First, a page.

This $10.5 million creates 630 jobs removing plastic and derelict boats from 870 miles of beaches to grow local restoration economy

On November 23, 2023, new funding from the province of British Columbia‘s Clean Coast, Clean Waters initiative was announced to help revitalize coastal communities and First Nations beach cleanup projects.

Capt. Josh Temple, executive director of the Coastal Restoration Society, said “Coastal Restoration Society, alongside our Indigenous and NGO partners, is proud to support the B.C. government in attaining their CleanBC Plastic Action Plan goals. Clean Coast, Clean Waters has created meaningful jobs that prioritize Indigenous communities’ contributions to the restoration economy. These efforts establish the province as a global leader in the fight against marine pollution.

The Clean Coast, Clean Waters (CCCW) initiative partners with organizations to remediate the province’s coastline, restoring both health and beauty.

This year, Surfrider Canada is proud to incorporate its public shoreline cleanups into CCCW,” said Lucas Harris, executive director of Surfrider Foundation Canada, which is contracted under Ocean Legacy Foundation.

Engaging volunteers allows people to participate in meaningful restoration activity in their own community.

This year, eight projects were selected that are expected to clean more than 1400 kilometers (870 miles) of shoreline and remove at least 70 derelict vessels, creating 630 new jobs in the process.

Derelict vessels, plastics and ocean debris do not belong on our beaches or coastline. With the help of Clean Coast, Clean Waters projects, we have made significant progress towards the protection and restoration of our marine ecosystems by keeping these items off our beaches and food chain,” said George Heyman, Minister of Environment and Climate Change Strategy.

These projects also highlight the importance of First Nations’ stewardship in safeguarding the natural beauty we enjoy,” he added.

The eight projects for this round of funding were selected through a merit-based process from organizations that bring their experience and dedication to the marine environment. Recipients for this round are Ocean Legacy Foundation, Coastal Restoration Society, Rugged Coast Research Society, Campbell River Association of Tour Operators, and K’yuu Enterprise Corporation.

Danny Robertson, managing partner, K’yuu Enterprise Corporation, said “There is a Haida law called Yahguudang — respect for all things — which steers how we interact with the land and the waters. Partnering with the Province on the Clean Coast, Clean Waters initiative contributes necessary resources to support the important work of cleaning plastic pollution from Haida Gwaii’s shoreline.

Recipients must complete projects from the current round of funding by February 29, 2024.

Leigh Nelson, vice-president, Campbell River Association of Tour Operators, said “The Clean Coast, Clean Waters initiative is an innovative plan to support the tourism sector, while preserving the natural beauty that brings people to B.C. The Campbell River Association of Tour Operators is pleased to partner again with the industry, First Nations, non-profit organizations and the Province on this project.”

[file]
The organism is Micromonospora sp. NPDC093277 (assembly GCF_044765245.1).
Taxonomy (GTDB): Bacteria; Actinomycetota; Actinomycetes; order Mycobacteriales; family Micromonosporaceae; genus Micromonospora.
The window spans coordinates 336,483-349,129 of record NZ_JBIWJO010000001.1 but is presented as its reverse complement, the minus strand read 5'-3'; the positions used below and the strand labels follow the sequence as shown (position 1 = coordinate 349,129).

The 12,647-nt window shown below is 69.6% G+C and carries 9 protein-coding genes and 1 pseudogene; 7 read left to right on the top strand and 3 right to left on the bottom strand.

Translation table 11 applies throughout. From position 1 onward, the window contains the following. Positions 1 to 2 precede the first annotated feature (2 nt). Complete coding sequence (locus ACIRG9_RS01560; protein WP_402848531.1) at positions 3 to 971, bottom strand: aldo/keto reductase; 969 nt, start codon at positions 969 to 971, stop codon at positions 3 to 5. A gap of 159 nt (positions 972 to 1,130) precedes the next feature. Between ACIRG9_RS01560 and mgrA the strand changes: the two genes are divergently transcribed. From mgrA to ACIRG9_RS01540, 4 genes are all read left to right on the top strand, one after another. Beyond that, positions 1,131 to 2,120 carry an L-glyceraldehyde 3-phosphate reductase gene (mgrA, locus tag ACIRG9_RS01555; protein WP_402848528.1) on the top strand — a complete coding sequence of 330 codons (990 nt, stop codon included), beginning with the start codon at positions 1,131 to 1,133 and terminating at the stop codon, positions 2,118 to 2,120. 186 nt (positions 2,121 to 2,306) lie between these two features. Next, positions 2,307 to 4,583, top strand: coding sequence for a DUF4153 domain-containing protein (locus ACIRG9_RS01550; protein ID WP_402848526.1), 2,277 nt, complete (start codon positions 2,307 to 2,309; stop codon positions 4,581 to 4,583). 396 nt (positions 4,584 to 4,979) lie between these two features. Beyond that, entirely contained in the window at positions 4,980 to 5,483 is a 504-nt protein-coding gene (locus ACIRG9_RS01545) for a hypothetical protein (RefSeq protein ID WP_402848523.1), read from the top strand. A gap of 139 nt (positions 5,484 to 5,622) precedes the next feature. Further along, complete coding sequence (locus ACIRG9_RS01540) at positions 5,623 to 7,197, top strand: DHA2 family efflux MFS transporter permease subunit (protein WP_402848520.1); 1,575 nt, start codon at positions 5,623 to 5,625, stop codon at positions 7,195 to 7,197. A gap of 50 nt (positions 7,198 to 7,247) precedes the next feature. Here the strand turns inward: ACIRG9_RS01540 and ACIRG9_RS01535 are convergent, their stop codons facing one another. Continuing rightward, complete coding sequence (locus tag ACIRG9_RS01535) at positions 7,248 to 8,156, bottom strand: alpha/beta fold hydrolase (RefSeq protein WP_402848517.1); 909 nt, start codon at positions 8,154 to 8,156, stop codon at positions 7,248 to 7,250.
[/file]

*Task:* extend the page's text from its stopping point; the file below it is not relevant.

Recipients were awarded more than $10.5 million for projects that will focus on B.C.’s coastal communities.

The funding is part of a $25-million provincial investment into shoreline cleanup and derelict vessel removal projects announced in May 2023, bringing the total funding under the initiative to $49.8 million.

The Clean Coast, Clean Waters initiative is an important part of the CleanBC Plastics Action Plan to reduce plastic waste and pollution in the environment. The initiative has ties to the Coastal Marine Strategy, which is being co-developed by coastal First Nations and Ministry of Water, Land and Resource Stewardship.

Chloé Dubois, executive director, Ocean Legacy Foundation, said “Ocean Legacy is deeply grateful for the continued opportunity from the Province to drive this critical work forward with First Nation communities, environmental non-profits and participating businesses. Together, we will continue bridging the circular and blue economies to advance restorative efforts in making the coastline a cleaner, more resilient place for all.”

Public input collected in the 2023 “what we heard” report from Coastal Marine Strategy shows strong support for marine-debris cleanup initiatives. Top concerns from the public include marine pollution from abandoned vessels, plastics and polystyrene.

A second application window will open in early 2024 to distribute remaining funds. All interested parties are encouraged to apply. The application window will be open for a longer period to allow recipients to plan ahead.

Renny Talbot, director/biologist, Rugged Coast Research Society, said “The Clean Coast, Clean Waters initiative allows our team to do more of what we love, which is to carry out remote restoration projects. We look forward to continued collaboration with partner non-profits and Indigenous governments supporting the Province in their work to create jobs and support coastal communities.”

By the end of 2022, the Clean Coast, Clean Waters initiative had:

  • removed more than 1500 tons of debris, including 118 derelict vessels;
  • achieved a 64% recycling/upcycling rate for shoreline cleanup projects;
  • cleaned more than 4600 kilometers of shoreline; and
  • created more than 1700 well-paying jobs.

Photo courtesy of the Government of British Columbia.

Learn more about the Clean Coast, Clean Waters Initiative Fund.

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